You have no items in your shopping cart.
You have no items in your shopping cart.
If you’re planning to have a C-section or have recently had a C-section, you’re probably wondering what the scar will look like and what you can do to minimize the appearance of it. Many over-the-counter scar treatments exist, all claiming to reduce the appearance of your C-section scar. There are creams, lotions, oils, gels, patches, etc. - with all of these product options, it’s difficult to determine which treatment will work best. In order to solve this problem, below we’ve gathered evidence from clinical studies as well as expert opinions to determine what is the best treatment for C-section scars.
According to the Centers for Disease Control and Prevention (CDC), approximately one-third of all births in the United States are by C-section. During a C-section, the physician makes two incisions: one is through the skin of the lower abdomen and the second is into the uterus. The majority of C-sections are done with a low-transverse incision, which is a horizontal incision made across the lowest part of the uterus. The incision is usually around 4 to 6 inches.
While the incision on the uterus is always closed with dissolvable stitches, there are three different ways a physician can close the skin:
When the incision is healing, there’s a chance that the body’s natural healing process could go into overdrive, resulting in a raised, discolored scar. There are two ways to classify these types of scars: hypertrophic and keloid.
Hypertrophic scars are caused by the excess production of collagen during the wound healing process, resulting in a scar that is raised and red in appearance.
Keloid scars are also formed due to an uninhibited production of collagen, but the feature that distinguishes keloids from hypertrophic scars is their growth past the original scar boundary. These scars are raised, turn from red to brown, and often have a lumpy appearance. Left untreated, keloid scars can continue to thicken and grow indefinitely. Skin with darker pigmentation is more prone to keloid formation.
C-section incisions, like all surgical incisions, will leave a scar. However, it is possible to improve the appearance of the scar so that it is barely noticeable. Along with proper wound care, the first step you can take to prevent unwanted scar formation is to start treatment early, as soon as 10 to 14 days after surgery. The key is to use a treatment that has been proven to be safe and efficacious in managing scars. The article “Overview of Surgical Scar Prevention and Management”, published in the Journal of Korean Medical Science details the options for treating post-surgery scars, including C-section scars.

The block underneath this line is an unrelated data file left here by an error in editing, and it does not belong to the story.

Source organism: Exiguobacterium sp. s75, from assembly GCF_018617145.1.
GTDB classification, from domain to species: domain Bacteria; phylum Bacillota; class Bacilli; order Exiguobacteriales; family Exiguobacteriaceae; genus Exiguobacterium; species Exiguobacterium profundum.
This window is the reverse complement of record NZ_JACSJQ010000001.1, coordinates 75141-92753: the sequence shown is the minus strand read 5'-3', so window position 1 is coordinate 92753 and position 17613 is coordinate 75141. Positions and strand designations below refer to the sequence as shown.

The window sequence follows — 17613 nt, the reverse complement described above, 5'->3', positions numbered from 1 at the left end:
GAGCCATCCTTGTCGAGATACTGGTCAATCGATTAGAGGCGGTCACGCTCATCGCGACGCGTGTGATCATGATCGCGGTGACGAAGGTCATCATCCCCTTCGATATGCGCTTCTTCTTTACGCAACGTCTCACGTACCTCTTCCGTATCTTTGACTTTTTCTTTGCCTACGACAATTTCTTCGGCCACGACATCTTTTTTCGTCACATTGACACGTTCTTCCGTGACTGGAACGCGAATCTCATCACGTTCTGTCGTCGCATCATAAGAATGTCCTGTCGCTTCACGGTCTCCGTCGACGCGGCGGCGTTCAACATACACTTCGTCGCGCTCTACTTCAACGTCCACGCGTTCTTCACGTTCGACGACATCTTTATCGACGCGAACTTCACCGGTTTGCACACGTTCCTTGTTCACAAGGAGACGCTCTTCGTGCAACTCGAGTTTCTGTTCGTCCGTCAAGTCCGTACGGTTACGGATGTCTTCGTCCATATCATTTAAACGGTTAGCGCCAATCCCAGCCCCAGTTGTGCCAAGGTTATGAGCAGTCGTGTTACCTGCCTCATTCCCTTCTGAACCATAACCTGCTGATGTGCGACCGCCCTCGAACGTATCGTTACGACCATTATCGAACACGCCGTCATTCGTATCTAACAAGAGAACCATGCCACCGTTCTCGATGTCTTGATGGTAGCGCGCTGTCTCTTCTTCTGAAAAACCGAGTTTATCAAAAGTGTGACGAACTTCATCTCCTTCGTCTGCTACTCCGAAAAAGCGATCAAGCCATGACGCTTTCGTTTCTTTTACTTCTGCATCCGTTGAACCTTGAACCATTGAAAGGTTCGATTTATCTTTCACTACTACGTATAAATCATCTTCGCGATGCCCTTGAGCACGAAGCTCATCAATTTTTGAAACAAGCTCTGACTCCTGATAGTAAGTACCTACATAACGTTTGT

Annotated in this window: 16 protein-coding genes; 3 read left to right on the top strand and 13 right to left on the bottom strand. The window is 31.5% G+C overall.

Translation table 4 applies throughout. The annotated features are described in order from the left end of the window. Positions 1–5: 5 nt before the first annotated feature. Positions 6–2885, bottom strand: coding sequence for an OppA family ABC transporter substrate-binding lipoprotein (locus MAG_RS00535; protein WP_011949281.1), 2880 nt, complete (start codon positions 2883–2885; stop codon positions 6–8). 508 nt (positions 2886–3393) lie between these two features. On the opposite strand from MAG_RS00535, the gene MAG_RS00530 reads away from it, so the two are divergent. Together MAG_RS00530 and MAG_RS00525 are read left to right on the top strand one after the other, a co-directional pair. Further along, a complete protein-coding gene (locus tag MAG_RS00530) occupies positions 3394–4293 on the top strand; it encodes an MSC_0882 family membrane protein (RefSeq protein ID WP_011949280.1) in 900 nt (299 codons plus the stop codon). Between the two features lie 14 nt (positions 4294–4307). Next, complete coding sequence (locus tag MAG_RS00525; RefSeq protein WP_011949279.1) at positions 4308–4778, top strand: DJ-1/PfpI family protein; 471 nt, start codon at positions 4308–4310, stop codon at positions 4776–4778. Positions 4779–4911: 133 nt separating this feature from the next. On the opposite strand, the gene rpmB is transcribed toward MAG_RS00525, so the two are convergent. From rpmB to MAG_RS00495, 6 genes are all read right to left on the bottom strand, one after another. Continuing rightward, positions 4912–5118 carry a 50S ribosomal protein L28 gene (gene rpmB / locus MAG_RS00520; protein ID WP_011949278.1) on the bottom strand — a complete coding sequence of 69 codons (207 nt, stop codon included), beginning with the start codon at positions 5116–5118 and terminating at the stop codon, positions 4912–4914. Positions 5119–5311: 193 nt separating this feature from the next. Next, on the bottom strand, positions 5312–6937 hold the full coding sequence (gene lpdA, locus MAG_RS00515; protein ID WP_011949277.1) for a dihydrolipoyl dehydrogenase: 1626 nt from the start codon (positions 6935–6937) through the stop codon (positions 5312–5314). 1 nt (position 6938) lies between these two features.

For hypertrophic scars, treatments include topical silicone gel or silicone sheets, intralesional steroid injections, pressure therapy, laser treatments, and surgical excision.
In regards to keloid scars, topical silicone gel or silicone sheets, intralesional steroid injections, and surgical excision are also treatment options. Additionally, radiation therapy, and chemotherapy agents, such as 5-fluorouracil and bleomycin, can be used for keloid scars.
As you can see, most of the treatment options for C-section scars are invasive, except for silicone gel scar treatments. According to a publication in Molecular Medicine, “Topical silicone gel sheeting has been a well-established treatment for management of scars since its introduction in the early 1980s, and its therapeutic effects on predominantly hypertrophic scars have been well documented in the literature.” Since silicone gel has been proven to be a safe and effective scar treatment option, and also represents a non-invasive scar management approach, we consider silicone gel to be the best treatment for C-section scars.
NewGel+ has several silicone gel products designed to soften, flatten, and fade your scar. Case studies show that using NewGel+ C-section strips after any staples or stitches have been removed can help make your scar flat and soft while reducing redness, itchiness, tightness and pain.
July 13, 2017